Fox (fox359) wrote in legendsofavaria,

Throne of Dragons. Book 2: War of Lords, Chapter 3, part 3


“That’s preposterous!” Beren nearly barked.

“Is it so? They have the ear of every merchant this side of the Wyvern. Surely you can see that an alliance with their house is worth—“

“They’re useless! Merchantmen who have supported Lord Dante on many occasions!”

“And they would make powerful allies while simultaneously emptying the coffers of Lord Valnor and his ilk. Surely you can see that in a war of attrition, the best course of action is to bleed their supply.”

“I have no intention of making this a ‘war of attrition’. Blast it all, you’re beginning to sound like that wicked witch!” Beren spat.

Valeaus could only smile in response. “My lord, I shall take that as a compliment. Rhea is wise, powerful, and far more intelligent than you or I.”
Beren responded with a “harrumph!” and sat with his chin resting on his fist to think. Valeaus decided not to prod the lion any further, and left him to his thoughts. He knew that Beren was not a stupid man, but he was extremely brash and liable to rush into something that he was not wholly prepared for. All the cards of the midlunds rested in this man’s hands—if he tipped his hand too soon, it would mean spell chaos for the region.

When Beren next spoke, it was with far more calm and thoughtfulness than before. “If I do not act quickly, then Valnor will discover that my banners have been called and that they march north. No amount of bewitching from Rhea will stop that information from reaching his ears!”

“That is so,” Valeaus agreed.

“My strength lies in my numbers and my arms of war. The northern armies now lay ruined. They are weaker than ever.”

“Also true.”

“Valnor is vulnerable. He mourns for his father and Jaden has no power over the northerners.”

“Again, very astute my lord.”

Beren began to show his annoyance. “Then why, in the nine hells, am I to wait in the southlunds while I woo some damnable merchants!”

“Because, my lord,” Valeaus explained calmly, “You do not have the support of the Court. Lord Valnor does. You move against him now, you move against the might of Westra.”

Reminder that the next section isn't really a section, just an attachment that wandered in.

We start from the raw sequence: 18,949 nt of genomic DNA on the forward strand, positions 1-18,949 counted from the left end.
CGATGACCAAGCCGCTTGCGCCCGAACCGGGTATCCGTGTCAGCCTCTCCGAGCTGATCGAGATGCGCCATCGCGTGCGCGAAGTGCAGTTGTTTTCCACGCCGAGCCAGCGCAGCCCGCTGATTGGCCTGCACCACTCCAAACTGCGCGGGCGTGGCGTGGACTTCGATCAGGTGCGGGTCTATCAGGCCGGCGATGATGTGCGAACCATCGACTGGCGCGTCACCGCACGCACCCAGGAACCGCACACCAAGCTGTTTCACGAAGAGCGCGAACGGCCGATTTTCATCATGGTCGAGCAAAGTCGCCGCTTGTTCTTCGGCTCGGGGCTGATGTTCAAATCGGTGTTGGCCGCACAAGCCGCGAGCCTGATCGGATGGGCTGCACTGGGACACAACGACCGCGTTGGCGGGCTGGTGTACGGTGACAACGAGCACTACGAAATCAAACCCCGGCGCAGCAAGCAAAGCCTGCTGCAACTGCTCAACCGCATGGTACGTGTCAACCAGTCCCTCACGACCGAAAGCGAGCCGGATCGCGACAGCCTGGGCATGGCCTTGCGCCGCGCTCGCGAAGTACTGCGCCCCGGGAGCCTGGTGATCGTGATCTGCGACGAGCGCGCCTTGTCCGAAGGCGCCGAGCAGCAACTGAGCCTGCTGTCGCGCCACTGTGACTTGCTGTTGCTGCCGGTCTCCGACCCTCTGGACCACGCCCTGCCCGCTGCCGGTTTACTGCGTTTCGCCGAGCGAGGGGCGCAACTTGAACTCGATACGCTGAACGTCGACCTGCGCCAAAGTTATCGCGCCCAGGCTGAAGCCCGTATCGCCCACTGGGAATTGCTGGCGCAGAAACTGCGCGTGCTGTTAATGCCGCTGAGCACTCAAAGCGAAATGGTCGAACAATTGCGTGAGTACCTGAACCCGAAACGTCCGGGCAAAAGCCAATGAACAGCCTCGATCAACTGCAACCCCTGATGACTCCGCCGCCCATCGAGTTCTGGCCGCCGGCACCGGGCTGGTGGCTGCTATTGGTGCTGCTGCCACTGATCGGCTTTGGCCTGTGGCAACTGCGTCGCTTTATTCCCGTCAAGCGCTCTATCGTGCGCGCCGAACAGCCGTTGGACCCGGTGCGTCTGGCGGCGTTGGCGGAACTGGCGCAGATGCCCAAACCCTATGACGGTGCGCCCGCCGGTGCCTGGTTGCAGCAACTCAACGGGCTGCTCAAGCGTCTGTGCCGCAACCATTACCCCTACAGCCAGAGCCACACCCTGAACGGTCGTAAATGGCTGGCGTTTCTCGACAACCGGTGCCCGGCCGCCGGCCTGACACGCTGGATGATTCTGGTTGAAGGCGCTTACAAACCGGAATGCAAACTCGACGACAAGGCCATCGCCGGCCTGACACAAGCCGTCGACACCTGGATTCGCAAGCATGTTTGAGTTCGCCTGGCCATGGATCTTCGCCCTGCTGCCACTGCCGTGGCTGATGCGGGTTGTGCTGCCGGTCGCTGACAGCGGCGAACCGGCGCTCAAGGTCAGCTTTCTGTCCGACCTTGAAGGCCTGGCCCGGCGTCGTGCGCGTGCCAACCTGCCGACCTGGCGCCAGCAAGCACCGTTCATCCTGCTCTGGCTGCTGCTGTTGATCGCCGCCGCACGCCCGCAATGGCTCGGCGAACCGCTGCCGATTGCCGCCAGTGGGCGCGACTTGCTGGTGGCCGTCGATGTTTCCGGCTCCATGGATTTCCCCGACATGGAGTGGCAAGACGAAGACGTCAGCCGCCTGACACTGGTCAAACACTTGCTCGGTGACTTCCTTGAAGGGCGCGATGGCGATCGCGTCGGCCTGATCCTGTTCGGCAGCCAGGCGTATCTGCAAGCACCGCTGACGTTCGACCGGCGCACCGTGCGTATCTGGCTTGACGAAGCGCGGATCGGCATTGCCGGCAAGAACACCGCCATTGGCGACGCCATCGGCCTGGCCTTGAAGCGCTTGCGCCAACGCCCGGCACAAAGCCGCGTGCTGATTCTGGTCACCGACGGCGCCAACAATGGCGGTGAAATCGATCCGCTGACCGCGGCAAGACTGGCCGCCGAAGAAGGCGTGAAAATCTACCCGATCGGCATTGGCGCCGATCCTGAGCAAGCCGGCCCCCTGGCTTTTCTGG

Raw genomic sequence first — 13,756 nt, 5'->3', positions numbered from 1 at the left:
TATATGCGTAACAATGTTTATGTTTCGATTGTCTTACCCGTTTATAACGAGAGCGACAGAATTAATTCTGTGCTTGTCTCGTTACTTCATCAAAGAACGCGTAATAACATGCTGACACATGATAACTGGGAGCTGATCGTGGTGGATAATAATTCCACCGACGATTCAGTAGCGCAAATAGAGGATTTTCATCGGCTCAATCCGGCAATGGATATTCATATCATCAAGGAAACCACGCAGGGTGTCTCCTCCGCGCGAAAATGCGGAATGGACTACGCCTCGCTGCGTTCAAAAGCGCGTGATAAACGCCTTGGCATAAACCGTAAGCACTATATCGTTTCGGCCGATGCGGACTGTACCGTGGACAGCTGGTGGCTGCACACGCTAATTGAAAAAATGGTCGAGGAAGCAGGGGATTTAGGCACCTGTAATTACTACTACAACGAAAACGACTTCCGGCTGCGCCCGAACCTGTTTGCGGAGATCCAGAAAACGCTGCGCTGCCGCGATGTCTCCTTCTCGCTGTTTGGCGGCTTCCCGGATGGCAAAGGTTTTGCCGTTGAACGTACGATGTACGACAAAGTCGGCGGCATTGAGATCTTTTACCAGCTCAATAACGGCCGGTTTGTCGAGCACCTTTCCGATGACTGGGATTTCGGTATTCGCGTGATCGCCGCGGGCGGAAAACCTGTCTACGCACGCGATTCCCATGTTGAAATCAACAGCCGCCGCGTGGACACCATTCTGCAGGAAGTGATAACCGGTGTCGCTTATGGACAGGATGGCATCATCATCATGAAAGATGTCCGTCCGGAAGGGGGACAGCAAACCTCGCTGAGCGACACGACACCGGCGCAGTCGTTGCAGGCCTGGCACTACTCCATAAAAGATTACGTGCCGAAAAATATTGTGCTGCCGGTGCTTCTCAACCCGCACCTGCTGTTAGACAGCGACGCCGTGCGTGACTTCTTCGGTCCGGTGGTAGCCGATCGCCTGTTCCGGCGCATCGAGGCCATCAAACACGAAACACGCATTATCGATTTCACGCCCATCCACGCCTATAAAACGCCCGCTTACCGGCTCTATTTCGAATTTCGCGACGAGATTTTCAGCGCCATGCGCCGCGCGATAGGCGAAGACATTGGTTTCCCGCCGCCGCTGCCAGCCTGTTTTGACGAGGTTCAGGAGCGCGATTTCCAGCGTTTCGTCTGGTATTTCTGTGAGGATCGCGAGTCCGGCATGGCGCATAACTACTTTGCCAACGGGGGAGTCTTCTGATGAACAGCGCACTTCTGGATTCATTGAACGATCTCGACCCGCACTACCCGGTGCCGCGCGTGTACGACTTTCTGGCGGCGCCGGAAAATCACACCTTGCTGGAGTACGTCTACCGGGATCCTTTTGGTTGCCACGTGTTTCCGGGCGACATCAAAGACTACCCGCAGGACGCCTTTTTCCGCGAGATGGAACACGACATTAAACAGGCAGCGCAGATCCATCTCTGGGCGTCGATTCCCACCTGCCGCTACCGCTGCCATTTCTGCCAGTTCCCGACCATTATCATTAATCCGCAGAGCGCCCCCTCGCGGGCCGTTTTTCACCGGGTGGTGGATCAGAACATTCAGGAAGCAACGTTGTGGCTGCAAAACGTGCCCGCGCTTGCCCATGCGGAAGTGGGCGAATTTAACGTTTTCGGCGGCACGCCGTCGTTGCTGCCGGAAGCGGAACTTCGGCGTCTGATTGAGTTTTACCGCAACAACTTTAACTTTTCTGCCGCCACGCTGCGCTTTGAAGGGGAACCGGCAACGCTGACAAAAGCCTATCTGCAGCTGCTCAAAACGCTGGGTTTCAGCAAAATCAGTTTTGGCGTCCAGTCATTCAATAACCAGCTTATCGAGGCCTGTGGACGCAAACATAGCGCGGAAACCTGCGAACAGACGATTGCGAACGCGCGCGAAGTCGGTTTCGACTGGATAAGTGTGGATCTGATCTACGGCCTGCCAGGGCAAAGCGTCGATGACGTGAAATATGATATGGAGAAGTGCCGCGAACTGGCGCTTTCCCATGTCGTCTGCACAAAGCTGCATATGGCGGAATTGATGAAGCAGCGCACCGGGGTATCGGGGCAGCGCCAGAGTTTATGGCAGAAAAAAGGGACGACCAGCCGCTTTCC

Beren was cowed somewhat, but he would not be deterred. “I do not care about Dragonfell. I have the might of lower Conrath, and the greatest army ever seen since King Daniel called the banners during the Ogre Campaigns. Why should I fear some squabbling delegates?”

“Because those squabbling delegates are not merely fashionable ladies and pompous men, my lord. They are the people of Westra. Try as you might, you cannot hope to rule the lower lands by ignoring her people. You may defeat lords, knights, and armies, but you cannot defeat a people. They are the true might of Westra, my lord.”

When Beren hesitated, Valeaus pressed on. “The people of Westra are starving, they are restless, and they are in need of leadership, my lord. You can offer that to them. The only power that these nobles have over them now is held up by the strength of their coffers. Bleed them dry, and the people will have no one to turn to but you. Strike at their leadership now, then they will rally their troops, their wealth, and the spirit of their people at you. Wait until the people have overthrown their leaders, and you will have won a war without ever swinging a sword.”

Beren was silent for a long while to consider Valeaus’s words. Finally, he simply snorted in disapproval. “You Dragonfell types are all backstabbing liars, you know that? You rob honorable men like me of the days when we could look at our enemy in the eye and fight him like a true warrior.”

Valeaus nodded in agreement.

“Alright, ranger. Tell me your plan. I warn you, though—if I do not favor the end result, then Rhea will be the least of your worries.”
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